Understanding Interactions Of Energy Market, Technology And Policy And The Implications Of Energy Models

Author:商学院办公室     Date:2017-04-05

Topic:Understanding Interactions Of Energy Market, Technology And Policy And The Implications Of Energy Models

Lecturer: Wenji Zhou

From: Energy Program, International Institute for Applied Systems Analysis

Time and Date: April 5th, 2017   9:30 -11:30

Venue:Room 104, old library building


About the Topic:

Strong interactions exit among energy market, technology and policy. A deep study on these interactions will further our understanding of energy market structure evolution, energy and low carbon technology development, and therefore promote energy policy design to strengthen the guidance of industry development towards a dedicated commitment. The observation of international energy markets in the past two decades indicates that different energy markets collectively performed several cycles of divergence and convergence, along with remarkable breakthrough of energy technology and transformation of energy policy. This study takes example of shale gas/oil evolution in the United States, and coal-to-oil development in China, to reveal that though these technologies are widely viewed as the important options to realize energy independence and ensure national energy security, a more fundamental driving force lies in the divergence of different markets among energy products that provides an arbitrage technological basis for the capital flow between these markets. Currently, the world energy industries are undergoing “supply-side structural reforms” with various forms and deregulation processes, which in turn, are exerting substantial impacts on the development of energy technology and market.Within this context, the improvement and integration of different energy assessment models is becoming a promising research orient with more practical implications. Integrated assessment models are considered as powerful tools to analyze policies regarding energy and climate change. These models feature an inclusive description of energy technology parameters and therefore are able to assess various policy and technology options by establishing scenarios. However, they are insufficient to reflect impacts from energy markets variation, and interactions between end-use sectors and energy industry. Future work may include a systemic combination of these models with other statistic models to better understand these interactions.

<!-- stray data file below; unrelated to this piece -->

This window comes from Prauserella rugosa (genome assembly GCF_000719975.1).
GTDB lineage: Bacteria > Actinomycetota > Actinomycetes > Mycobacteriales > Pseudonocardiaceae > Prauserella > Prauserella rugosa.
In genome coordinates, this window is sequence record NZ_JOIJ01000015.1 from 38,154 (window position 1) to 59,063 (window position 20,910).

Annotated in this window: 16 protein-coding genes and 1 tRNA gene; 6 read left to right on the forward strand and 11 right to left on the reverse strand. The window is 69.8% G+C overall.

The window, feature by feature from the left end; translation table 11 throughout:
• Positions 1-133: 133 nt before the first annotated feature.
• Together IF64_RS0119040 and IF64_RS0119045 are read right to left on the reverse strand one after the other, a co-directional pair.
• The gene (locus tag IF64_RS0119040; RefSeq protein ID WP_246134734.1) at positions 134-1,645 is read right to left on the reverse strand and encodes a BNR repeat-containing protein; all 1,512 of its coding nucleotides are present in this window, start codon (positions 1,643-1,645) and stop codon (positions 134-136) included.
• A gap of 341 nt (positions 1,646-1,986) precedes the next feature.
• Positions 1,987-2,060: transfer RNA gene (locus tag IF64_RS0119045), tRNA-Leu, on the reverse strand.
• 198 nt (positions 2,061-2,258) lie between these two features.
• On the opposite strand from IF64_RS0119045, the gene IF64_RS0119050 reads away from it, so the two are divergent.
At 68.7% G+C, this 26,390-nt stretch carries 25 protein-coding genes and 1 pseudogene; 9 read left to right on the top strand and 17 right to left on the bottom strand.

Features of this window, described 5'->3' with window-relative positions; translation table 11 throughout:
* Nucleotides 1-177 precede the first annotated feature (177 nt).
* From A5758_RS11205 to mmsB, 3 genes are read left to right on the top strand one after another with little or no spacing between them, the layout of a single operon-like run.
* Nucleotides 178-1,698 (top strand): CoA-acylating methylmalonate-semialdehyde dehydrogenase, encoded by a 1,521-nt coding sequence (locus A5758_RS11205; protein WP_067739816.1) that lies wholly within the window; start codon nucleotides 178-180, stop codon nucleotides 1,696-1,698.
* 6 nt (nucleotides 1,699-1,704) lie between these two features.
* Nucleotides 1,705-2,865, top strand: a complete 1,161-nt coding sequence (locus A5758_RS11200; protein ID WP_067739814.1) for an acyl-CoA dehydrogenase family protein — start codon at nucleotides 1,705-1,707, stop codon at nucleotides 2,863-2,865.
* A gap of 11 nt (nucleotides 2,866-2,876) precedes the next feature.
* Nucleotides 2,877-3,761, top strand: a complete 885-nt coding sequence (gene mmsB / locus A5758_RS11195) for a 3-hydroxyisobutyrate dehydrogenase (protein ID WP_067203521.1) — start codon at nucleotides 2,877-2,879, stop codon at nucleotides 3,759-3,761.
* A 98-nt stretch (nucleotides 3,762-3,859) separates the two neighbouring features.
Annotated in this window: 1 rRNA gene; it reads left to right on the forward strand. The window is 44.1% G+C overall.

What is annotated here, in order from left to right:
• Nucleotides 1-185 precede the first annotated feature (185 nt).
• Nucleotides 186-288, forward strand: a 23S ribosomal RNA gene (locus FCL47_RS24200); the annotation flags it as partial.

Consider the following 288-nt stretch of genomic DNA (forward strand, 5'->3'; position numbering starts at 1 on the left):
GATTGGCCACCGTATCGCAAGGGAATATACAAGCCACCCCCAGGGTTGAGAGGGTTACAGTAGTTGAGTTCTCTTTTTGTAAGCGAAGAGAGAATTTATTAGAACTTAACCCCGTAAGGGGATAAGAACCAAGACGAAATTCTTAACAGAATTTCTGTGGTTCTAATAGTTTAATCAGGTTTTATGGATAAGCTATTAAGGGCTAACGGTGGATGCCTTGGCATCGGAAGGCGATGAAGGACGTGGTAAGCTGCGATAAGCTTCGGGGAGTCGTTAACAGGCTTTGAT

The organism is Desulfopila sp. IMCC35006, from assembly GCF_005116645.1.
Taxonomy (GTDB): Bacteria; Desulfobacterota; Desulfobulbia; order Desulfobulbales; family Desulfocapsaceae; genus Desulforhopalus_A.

About Wenji Zhou

Wenji Zhou joined IIASA's Energy (ENE) Program as a Research Scholar in 2016. At IIASA, Dr. Zhou's work focuses on 1) Analyzing climate policy, energy policy and industry policy under the national targets; 2) Assessing the impacts of different energy price scenarios on energy transitions; 3) Exploring ways of integrating resource efficiency issues into a more comprehensive assessment model. His general interests lie in analyzing pathways to achieve the objective of energy development and climate change mitigation. He also keeps a close eye on the transition of energy industry and other resource industries under the challenges of market uncertainty, energy security and climate change.

Dr. Zhou received his PhD and MSc degrees in Chemical Engineering from Tsinghua University, China, where he conducted research on the assessment of energy technology and policy under the challenges of market uncertainty, energy security, and climate change, as well as the accounting of energy use and CO2 emissions in energy-intensive industrial sectors of China. Before joining IIASA, he worked as an oil market analyst at the China National Aviation Fuel Group (CNAF), where he investigated the development of the oil market, and regulations and policies in energy industry.


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